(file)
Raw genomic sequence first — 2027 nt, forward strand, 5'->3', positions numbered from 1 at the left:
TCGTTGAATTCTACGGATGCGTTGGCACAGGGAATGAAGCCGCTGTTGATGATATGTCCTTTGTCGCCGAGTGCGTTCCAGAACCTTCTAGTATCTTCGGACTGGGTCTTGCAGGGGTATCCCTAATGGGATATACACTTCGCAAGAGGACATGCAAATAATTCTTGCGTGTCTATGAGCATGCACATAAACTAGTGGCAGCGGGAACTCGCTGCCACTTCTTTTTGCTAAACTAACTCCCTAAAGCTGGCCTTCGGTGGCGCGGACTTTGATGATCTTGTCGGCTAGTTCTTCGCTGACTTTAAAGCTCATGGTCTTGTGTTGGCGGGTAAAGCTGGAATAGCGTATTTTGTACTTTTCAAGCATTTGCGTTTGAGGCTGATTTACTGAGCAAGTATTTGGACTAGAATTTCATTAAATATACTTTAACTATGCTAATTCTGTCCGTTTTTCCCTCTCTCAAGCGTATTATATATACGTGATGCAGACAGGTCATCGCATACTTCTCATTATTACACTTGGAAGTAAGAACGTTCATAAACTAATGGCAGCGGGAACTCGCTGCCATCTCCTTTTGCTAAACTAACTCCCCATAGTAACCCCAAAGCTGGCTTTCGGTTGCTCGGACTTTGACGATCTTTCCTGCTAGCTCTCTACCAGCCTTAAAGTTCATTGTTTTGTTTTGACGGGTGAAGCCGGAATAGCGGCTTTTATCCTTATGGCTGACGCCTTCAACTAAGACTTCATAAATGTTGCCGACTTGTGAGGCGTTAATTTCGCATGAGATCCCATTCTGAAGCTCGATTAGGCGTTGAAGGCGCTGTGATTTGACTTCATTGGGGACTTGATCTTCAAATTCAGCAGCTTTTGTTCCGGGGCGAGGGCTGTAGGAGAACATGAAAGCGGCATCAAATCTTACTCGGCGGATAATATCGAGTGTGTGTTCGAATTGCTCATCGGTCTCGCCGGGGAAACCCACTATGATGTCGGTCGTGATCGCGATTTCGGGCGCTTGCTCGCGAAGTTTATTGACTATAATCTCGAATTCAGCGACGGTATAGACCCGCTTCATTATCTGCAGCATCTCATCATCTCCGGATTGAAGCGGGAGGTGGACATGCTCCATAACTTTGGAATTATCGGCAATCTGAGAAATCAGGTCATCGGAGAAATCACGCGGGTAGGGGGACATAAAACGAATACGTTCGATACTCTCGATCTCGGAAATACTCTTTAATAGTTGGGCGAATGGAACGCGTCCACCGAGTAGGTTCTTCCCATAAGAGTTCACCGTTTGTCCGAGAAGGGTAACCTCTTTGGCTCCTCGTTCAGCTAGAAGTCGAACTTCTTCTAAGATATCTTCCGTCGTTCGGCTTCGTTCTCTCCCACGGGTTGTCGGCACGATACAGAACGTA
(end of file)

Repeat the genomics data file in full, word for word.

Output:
Raw genomic sequence first — 2027 nt, forward strand, 5'->3', positions numbered from 1 at the left:
TCGTTGAATTCTACGGATGCGTTGGCACAGGGAATGAAGCCGCTGTTGATGATATGTCCTTTGTCGCCGAGTGCGTTCCAGAACCTTCTAGTATCTTCGGACTGGGTCTTGCAGGGGTATCCCTAATGGGATATACACTTCGCAAGAGGACATGCAAATAATTCTTGCGTGTCTATGAGCATGCACATAAACTAGTGGCAGCGGGAACTCGCTGCCACTTCTTTTTGCTAAACTAACTCCCTAAAGCTGGCCTTCGGTGGCGCGGACTTTGATGATCTTGTCGGCTAGTTCTTCGCTGACTTTAAAGCTCATGGTCTTGTGTTGGCGGGTAAAGCTGGAATAGCGTATTTTGTACTTTTCAAGCATTTGCGTTTGAGGCTGATTTACTGAGCAAGTATTTGGACTAGAATTTCATTAAATATACTTTAACTATGCTAATTCTGTCCGTTTTTCCCTCTCTCAAGCGTATTATATATACGTGATGCAGACAGGTCATCGCATACTTCTCATTATTACACTTGGAAGTAAGAACGTTCATAAACTAATGGCAGCGGGAACTCGCTGCCATCTCCTTTTGCTAAACTAACTCCCCATAGTAACCCCAAAGCTGGCTTTCGGTTGCTCGGACTTTGACGATCTTTCCTGCTAGCTCTCTACCAGCCTTAAAGTTCATTGTTTTGTTTTGACGGGTGAAGCCGGAATAGCGGCTTTTATCCTTATGGCTGACGCCTTCAACTAAGACTTCATAAATGTTGCCGACTTGTGAGGCGTTAATTTCGCATGAGATCCCATTCTGAAGCTCGATTAGGCGTTGAAGGCGCTGTGATTTGACTTCATTGGGGACTTGATCTTCAAATTCAGCAGCTTTTGTTCCGGGGCGAGGGCTGTAGGAGAACATGAAAGCGGCATCAAATCTTACTCGGCGGATAATATCGAGTGTGTGTTCGAATTGCTCATCGGTCTCGCCGGGGAAACCCACTATGATGTCGGTCGTGATCGCGATTTCGGGCGCTTGCTCGCGAAGTTTATTGACTATAATCTCGAATTCAGCGACGGTATAGACCCGCTTCATTATCTGCAGCATCTCATCATCTCCGGATTGAAGCGGGAGGTGGACATGCTCCATAACTTTGGAATTATCGGCAATCTGAGAAATCAGGTCATCGGAGAAATCACGCGGGTAGGGGGACATAAAACGAATACGTTCGATACTCTCGATCTCGGAAATACTCTTTAATAGTTGGGCGAATGGAACGCGTCCACCGAGTAGGTTCTTCCCATAAGAGTTCACCGTTTGTCCGAGAAGGGTAACCTCTTTGGCTCCTCGTTCAGCTAGAAGTCGAACTTCTTCTAAGATATCTTCCGTCGTTCGGCTTCGTTCTCTCCCACGGGTTGTCGGCACGATACAGAACGTA